The reason is rooted in why organizations use Power BI Premium capacity in the first place: to have more control and predictability over their critical workloads. Using dataflows introduces new processing and storage load, which could potentially impact existing loads. Requiring a capacity administrator to explicitly enable dataflows ensures that the people responsible for critical BI applications are not surprised.

We’ve already seen the results of this setting. How about the admin experience itself?

Well I’m not a capacity administrator for any Power BI Premium capacity nodes. Honestly, if I were I may have never even written this post – I wold probably have just fixed my short-term problem and moved on. Since I’m not a capacity administrator I can’t take screen shots of the admin experience, but thankfully someone who is a capacity administrator[4] took screen shots and shared them with me.

Admin 1

On the admin page, the capacity administrator  selects “workloads” and then explicitly enable the “dataflows” workload.

Admin 2

Once the dataflows workload has been enabled, the capacity administrator can also specify the maximum percentage of the node’s memory that can be used for dataflows. This provides an additional level of control, and can help ensure that no matter what dataflows are included in workspaces assigned to the capacity node, sufficient resources remain available to the “traditional” workloads in a Power BI application.

And, of course, remember that dataflows are not a Premium-only feature. If you’re a Power BI Pro user and aren’t using Premium capacity, you don’t need to worry about any of this.

If you’re interested in a comparison of what’s available in dataflows in Power BI Pro vs. Power BI Premium, check out the online documentation.

If you don’t feel like reading the docs, here’s a quick cheat sheet. Only these specific dataflows features are limited to Power BI Premium:

  1. Linked and computed entities
  2. Incremental refresh of entities

All other dataflows features, including the ability to use your own organizational data lake storage and the ability to attach external CDM folders as dataflows, are available without Premium.

[1] In case you haven’t heard this term before, it is indeed a real thing, and even has a big mention on Wikipedia.

[2] Or anything else, for that matter, but we don’t talk about that.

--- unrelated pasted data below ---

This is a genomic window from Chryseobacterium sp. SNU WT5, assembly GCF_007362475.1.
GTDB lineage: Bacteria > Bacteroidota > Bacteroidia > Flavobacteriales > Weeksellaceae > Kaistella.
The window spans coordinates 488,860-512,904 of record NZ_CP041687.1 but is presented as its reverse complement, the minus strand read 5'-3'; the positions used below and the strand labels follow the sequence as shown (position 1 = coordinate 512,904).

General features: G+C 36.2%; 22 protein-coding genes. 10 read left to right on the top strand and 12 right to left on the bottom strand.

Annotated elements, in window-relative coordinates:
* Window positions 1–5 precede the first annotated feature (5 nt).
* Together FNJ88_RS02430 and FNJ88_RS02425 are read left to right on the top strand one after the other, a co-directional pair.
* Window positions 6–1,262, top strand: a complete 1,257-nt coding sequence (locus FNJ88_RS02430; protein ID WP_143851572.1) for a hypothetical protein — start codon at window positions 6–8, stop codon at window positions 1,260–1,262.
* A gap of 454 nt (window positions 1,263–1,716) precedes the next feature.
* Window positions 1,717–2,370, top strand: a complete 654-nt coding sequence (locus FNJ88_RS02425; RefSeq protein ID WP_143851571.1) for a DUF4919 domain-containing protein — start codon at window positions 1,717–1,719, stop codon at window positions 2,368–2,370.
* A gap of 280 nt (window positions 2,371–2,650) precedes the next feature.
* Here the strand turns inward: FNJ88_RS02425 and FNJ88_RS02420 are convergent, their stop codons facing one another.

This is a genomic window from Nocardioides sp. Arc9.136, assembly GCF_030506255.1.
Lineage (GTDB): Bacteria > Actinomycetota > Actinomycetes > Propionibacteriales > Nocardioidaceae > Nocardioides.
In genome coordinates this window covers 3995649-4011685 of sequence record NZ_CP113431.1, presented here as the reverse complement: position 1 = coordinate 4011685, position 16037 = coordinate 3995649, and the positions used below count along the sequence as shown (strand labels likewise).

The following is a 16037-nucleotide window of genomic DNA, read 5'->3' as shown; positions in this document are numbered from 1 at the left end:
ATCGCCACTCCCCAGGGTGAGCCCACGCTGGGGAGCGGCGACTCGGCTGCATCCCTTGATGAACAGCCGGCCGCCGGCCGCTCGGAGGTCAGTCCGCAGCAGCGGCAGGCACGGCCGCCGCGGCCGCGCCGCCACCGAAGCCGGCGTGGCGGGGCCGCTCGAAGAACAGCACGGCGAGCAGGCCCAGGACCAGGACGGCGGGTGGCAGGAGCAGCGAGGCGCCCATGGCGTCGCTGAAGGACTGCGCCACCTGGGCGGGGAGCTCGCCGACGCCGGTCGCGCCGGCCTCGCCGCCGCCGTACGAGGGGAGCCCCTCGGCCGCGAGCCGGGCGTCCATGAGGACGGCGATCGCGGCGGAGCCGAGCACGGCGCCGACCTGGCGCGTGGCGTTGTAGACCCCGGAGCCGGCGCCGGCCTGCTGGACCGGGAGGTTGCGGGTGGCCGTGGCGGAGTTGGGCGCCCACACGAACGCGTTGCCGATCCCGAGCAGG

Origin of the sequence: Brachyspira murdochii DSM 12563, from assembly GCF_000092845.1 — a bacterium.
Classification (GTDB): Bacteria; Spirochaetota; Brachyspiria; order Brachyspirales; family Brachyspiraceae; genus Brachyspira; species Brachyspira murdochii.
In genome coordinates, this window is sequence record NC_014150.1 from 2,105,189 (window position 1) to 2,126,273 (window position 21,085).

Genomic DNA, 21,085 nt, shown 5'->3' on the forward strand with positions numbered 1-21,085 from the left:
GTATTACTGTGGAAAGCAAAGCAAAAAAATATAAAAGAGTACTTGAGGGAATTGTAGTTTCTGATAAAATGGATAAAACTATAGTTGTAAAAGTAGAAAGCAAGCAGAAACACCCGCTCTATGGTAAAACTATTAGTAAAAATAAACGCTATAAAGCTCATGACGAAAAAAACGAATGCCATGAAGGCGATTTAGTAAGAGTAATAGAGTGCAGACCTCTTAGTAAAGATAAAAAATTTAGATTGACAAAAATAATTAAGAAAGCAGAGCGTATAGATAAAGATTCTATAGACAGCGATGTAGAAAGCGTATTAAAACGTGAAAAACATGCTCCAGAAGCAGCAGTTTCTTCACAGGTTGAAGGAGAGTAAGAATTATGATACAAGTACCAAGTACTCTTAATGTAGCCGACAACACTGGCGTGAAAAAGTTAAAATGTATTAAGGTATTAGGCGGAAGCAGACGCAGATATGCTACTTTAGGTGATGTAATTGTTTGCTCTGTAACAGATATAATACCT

[3] I hate to give this away, but I know this guy and he doesn’t actually have a cube. Don’t tell anyone, because he’d probably be embarrassed.

[4] Kudos and thanks to Anton from the dataflows PM team.

Dataflows in Power BI: Overview Part 2 – Hands-on

Part 1 of this series introduced Power BI dataflows from a largely conceptual perspective. This post is going to be much more hands-on. Let’s look at what’s involved with creating a dataflow in Power BI.

To get started, you’ll need an app workspace. Dataflows are created in Power BI workspaces just like datasets, reports, and dashboards. But because dataflows are designed for sharing and reuse, you can’t create them in your personal “My Workspace” which is designed for… not-sharing-and-reuse.

I’m going to start with this workspace:


You’ll probably notice that this is a new “v2” workspace. You’ll probably also notice that this workspace is assigned to Power BI Premium capacity. Neither of these factors is required to get started with Power BI dataflows, but for some specific features[1] they will be important.

In my workspace I will select the “create” button, and will select “dataflow” from the menu.

Oh. Curses.


I swear I didn’t plan this, but let’s use it as a learning experience.[2]

The use of dataflows needs to be enabled by a Power BI capacity administrator for a given Premium capacity node. Dataflows use compute and storage resources. Requiring a capacity administrator to explicitly enable dataflows gives them control over how the capacity they manage is used. This is great for the capacity administrator… but annoying for the blogger.

Anyway, as I was saying, I’m using this new workspace, which is on Power BI shared capacity, since I’m not doing anything in this post that relies on Premium. Yeah.

new workspace

So… In my new workspace I will select the “create” button, and will select “dataflow” from the menu. For real this time.

new dataflow

I’m now prompted to add new entities, which is good, because this is exactly what I want to do. If you think about a dataflow as being a self-service data warehouse or data lake, an entity is like a table within it.

Creating a new entity opens Power Query, where I can select a data source and provide my connection details. The details are a little different from Power Query in Power BI Desktop or Excel, but the experience is the same. I have an interactive preview of the data, I can transform at the column or table level, I can view and edit the transformation steps I’ve applied, and I can view the underlying “M” Power Query script in the advanced editor. User who are familiar with Power Query in Power BI Desktop should find this to be a very familiar experience.


When I’m done – when the query has been given a meaningful name and all transformations have been applied, I can create more entities[3] or I can save the dataflow, giving it a name and an optional description.